Abstract Tiers-lieux & Inclusion
Often known by terms such as coworking spaces, fablabs, makerspaces, or hackerspaces, Third-places foster collaboration, creativity, innovation, and entrepreneurship. They are becoming increasingly popular due to their ability to create dynamic communities and stimulate economic growth,.
In France, Third-places have gained popularity in recent years. Created in various forms, they involve a wide range of dynamics, locations, projects, actors, and collectives. Between 3,000 and 3,500 Third-places have been registered as of 2022, showcasing the societal phenomenon that highlights the capacity of civil society to collaborate and organize in response to local needs.
The civil society is composed of businesses, associations, and citizens, plays an increasingly significant role in shaping public policies. The growth and intensification of this movement require a deeper reflection on the relationship between administrations and civil society, particularly in integrating corporate social responsibility practices to promote inclusion and strike a balance between social impact and generating income from private, public, and citizen sources.
Solutions exist to make these spaces more accessible and inclusive, such as creating scholarship programs for low-income individuals, adapting facilities for people with disabilities, and implementing policies to promote diversity and inclusion. By developing partnerships with institutional and private actors, Third-places will contribute to building more resilient and prosperous communities to address the various challenges faced by civil society transformations.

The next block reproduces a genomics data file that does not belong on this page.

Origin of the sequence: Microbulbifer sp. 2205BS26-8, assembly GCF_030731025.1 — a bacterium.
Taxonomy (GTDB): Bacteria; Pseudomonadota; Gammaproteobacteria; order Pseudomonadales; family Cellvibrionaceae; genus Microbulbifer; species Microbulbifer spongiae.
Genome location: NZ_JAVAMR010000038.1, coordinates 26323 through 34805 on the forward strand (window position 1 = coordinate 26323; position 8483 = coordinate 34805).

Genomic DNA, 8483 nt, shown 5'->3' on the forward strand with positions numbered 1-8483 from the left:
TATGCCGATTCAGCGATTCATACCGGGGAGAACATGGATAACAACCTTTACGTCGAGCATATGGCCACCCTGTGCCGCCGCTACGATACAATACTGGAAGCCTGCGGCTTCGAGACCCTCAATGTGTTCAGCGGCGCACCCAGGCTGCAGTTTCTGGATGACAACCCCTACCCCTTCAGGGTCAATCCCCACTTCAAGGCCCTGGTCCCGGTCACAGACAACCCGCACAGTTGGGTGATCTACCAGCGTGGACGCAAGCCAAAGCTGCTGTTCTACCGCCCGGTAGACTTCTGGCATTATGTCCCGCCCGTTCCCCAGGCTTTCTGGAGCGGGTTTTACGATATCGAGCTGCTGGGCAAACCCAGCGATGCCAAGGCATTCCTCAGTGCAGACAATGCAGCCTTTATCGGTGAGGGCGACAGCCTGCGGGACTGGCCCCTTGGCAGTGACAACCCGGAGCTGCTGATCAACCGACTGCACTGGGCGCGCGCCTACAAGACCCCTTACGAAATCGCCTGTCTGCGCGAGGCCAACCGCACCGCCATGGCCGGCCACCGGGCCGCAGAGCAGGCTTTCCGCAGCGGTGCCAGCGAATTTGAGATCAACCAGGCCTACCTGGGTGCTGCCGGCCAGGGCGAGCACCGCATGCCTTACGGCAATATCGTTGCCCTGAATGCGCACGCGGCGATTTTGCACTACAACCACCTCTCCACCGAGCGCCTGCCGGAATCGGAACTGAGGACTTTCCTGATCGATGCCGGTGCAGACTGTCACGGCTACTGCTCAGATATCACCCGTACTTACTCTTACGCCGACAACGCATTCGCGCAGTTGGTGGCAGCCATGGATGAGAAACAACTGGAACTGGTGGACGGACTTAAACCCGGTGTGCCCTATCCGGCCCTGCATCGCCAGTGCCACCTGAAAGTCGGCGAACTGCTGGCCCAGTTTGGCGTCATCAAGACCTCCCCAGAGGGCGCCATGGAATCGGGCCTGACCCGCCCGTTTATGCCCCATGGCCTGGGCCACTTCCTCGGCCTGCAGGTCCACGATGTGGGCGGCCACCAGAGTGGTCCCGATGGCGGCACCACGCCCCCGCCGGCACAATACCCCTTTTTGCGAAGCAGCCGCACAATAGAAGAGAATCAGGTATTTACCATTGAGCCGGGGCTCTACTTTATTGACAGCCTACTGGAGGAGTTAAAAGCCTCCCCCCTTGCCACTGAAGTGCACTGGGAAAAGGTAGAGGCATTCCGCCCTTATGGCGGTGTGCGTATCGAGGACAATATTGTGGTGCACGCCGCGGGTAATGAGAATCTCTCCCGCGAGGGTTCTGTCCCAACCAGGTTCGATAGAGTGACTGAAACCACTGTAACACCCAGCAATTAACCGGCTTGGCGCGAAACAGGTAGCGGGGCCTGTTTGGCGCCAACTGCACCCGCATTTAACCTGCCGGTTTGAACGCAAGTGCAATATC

Facing digital transformation and the emergence of "next-generation" internet applications and usage, Third-places play an essential role in raising public awareness of societal and transformative issues related to the digital realm. They foster a progressive and inclusive approach in their operations, aligning with their partners' strategic inclusive digital practices.
To maintain sustainability and creativity, public subsidies should not be the sole source of funding; diversification of revenue streams is essential, and private income helps create favorable conditions for financial profitability. As key actors in societal transitions, innovation, and experimentation, Third-places have the potential to generate positive impacts for businesses, citizens, and the planet while creating financial value. Ultimately, they illustrate the ability of collective approaches to create hybrid and virtuous models.
In his article "De par le monde, quelles politiques publiques des tiers-lieux?" (Public Policies for Third-places Around the World), economist Marc LAGET precisely highlights the hybrid economic model of Third-places, which deploy non-market activities for collective utility in the domains of innovation, solidarity, and education. The robustness of this model depends on the recognition given by public authorities to the importance of non-market services for the community.
It also highlights following scenarios:
- In a liberal context, emphasis will be placed on the entrepreneurial aspect of Third-places, potentially at the expense of their social activities of collective utility, which may be encouraged as secondary.
- In a context favorable to the social and solidarity economy, Third-places can be supported:
- Either as actors of the social and solidarity economy, benefiting from specific support for employment, training, and popular education,
- Or as new entities recognized for their ability to lead progressive projects.
Third-places, supported by individuals and local actors, address essential challenges related to ecological, energy, digital, professional, health, and mobility transitions. They share the same objectives as national and European political authorities, pursuing an ecological, intelligent, inclusive, and participatory transition. Consequently, they can be seen as intermediaries of public policies.